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#1 gngr  Icon User is offline

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Hiding empty GridView columns

Posted 28 March 2012 - 09:33 AM

Hi
Iím trying to hide empty gridview columns. My C# books donít talk about doing this so Iíve done a bit of googling and tried the following
     Results.DataSource = myDATAview;
            Results.DataBind();
            //if (Results.Columns == null)
           // if (myDATAset.Tables[0] == null)
         // if   (Results.Columns.Count > 0)
            if (Results.Columns.Equals(""))

           {
              Results.Columns[0].Visible = false;
           } 

None of this worked or threw any errors.
Am I on the right track or way off?

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Replies To: Hiding empty GridView columns

#2 raziel_  Icon User is offline

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Re: Hiding empty GridView columns

Posted 28 March 2012 - 09:48 AM

did you try debugging? i`m pretty sure that the code in your if is never executed
also you want to hide the whole column where there is no data in any row in the grid for that column? then loop all your rows check if there is data in any row in that column and if not then hide it.

This post has been edited by raziel_: 28 March 2012 - 09:50 AM

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#3 gngr  Icon User is offline

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Re: Hiding empty GridView columns

Posted 28 March 2012 - 03:30 PM

Hey thanks for your reply. When I debug everything works but its still displaying the empty columns, no errors or warnings appear.

I've done a bit more googling based on what you've suggested and I've replaced the previous if statements with
        foreach(GridViewRow row in this.Results.Rows)
           {
               if (row.Equals(""))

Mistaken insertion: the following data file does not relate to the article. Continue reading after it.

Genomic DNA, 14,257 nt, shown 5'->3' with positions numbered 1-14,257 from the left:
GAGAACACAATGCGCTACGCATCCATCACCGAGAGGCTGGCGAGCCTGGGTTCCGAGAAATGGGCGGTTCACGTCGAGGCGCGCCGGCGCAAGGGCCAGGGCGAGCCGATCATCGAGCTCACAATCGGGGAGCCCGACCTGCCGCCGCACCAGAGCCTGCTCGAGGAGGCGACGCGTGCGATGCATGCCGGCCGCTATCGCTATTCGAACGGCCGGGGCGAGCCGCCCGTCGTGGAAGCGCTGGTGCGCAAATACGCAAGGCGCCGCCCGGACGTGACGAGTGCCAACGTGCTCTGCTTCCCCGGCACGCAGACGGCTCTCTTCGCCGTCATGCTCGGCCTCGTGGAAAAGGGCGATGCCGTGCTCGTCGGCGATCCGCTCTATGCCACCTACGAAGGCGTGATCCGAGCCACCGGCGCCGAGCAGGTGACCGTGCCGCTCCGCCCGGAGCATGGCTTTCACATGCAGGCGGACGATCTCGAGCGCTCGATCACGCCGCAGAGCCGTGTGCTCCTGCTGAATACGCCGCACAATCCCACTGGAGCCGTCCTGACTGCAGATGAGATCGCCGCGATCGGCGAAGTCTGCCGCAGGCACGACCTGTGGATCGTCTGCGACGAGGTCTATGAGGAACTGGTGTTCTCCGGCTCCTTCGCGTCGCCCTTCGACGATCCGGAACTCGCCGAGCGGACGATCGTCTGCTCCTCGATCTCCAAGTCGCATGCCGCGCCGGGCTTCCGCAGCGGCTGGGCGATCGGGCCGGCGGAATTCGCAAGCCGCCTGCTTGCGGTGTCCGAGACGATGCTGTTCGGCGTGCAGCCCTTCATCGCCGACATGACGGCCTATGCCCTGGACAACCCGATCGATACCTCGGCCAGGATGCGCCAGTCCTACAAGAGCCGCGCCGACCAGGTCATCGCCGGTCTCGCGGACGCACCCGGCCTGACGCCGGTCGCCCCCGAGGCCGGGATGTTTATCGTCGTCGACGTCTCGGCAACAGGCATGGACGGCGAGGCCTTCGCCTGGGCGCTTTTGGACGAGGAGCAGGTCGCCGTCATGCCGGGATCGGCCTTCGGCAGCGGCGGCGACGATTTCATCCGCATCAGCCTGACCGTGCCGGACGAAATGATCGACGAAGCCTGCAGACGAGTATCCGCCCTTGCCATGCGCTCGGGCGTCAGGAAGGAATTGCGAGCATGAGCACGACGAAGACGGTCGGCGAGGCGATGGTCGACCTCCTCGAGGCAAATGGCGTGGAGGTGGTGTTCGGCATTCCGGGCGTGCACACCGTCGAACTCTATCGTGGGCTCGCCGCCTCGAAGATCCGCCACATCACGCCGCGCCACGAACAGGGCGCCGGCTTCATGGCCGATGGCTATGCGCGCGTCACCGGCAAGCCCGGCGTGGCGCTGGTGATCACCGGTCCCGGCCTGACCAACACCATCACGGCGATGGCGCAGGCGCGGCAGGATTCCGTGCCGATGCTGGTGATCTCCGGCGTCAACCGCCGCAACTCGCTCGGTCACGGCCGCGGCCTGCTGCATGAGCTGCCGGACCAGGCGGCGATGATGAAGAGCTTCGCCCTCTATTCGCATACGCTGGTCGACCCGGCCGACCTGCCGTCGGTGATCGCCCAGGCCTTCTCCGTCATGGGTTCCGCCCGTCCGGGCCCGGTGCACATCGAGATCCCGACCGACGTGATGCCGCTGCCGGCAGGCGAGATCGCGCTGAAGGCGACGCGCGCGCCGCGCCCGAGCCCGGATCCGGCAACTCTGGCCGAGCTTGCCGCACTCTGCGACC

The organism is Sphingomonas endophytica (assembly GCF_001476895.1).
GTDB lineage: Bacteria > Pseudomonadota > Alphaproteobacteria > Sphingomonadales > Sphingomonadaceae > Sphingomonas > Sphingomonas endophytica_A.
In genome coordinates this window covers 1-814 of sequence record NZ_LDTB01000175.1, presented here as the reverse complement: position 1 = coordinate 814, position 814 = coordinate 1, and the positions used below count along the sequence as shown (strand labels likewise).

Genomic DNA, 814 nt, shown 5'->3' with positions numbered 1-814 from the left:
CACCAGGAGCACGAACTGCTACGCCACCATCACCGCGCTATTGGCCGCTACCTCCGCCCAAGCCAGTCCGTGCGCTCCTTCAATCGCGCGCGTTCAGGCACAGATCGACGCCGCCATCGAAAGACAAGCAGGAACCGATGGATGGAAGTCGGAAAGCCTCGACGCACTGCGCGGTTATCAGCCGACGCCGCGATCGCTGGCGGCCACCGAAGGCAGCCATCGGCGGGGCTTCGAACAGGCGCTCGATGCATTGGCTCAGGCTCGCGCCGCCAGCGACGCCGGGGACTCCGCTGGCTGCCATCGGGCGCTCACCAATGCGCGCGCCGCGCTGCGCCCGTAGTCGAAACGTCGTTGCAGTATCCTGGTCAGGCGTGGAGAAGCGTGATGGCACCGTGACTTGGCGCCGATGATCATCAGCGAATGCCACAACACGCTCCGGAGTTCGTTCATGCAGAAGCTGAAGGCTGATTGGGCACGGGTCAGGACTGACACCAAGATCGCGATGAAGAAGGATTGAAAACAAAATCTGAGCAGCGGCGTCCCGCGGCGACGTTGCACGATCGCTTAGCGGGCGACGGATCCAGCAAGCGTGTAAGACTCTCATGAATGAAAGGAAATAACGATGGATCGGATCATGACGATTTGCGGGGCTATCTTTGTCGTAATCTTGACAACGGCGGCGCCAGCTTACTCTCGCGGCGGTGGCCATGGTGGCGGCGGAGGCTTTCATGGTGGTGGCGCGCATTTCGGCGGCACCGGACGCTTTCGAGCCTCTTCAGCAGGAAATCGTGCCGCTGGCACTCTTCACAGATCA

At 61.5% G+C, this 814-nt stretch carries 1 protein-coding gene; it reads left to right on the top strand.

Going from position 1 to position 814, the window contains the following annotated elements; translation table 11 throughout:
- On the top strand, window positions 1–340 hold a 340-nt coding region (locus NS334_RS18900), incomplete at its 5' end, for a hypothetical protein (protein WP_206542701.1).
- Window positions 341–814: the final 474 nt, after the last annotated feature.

{
                   Results.Columns[0].Visible = false;
               }

               }


Debugged and the same thing happens, everything else works, no warning, no errors but I've still got empty columns
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#4 BigR1983  Icon User is offline

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Re: Hiding empty GridView columns

Posted 28 March 2012 - 03:49 PM

in the foreach, you are iterating over a GridViewRow (an object) so doing a string compare to "" will never fire (i think :))

From what I found on google, you could explicitly declare your columns when you get the data in

http://stackoverflow...h-will-be-empty

or key off the GridView.Rows[0].Cells.Count property
http://stackoverflow...-column-by-code

Hope that helps :)
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#5 gngr  Icon User is offline

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Re: Hiding empty GridView columns

Posted 29 March 2012 - 04:56 AM

Still no luck
I'm so confused! :unsure:
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#6 eclipsed4utoo  Icon User is offline

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Re: Hiding empty GridView columns

Posted 29 March 2012 - 05:52 AM

I would probably use the RowDataBound event and check for blank there.

http://msdn.microsof...wdatabound.aspx
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#7 Algernoncharles  Icon User is offline

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Re: Hiding empty GridView columns

Posted 16 November 2012 - 12:47 AM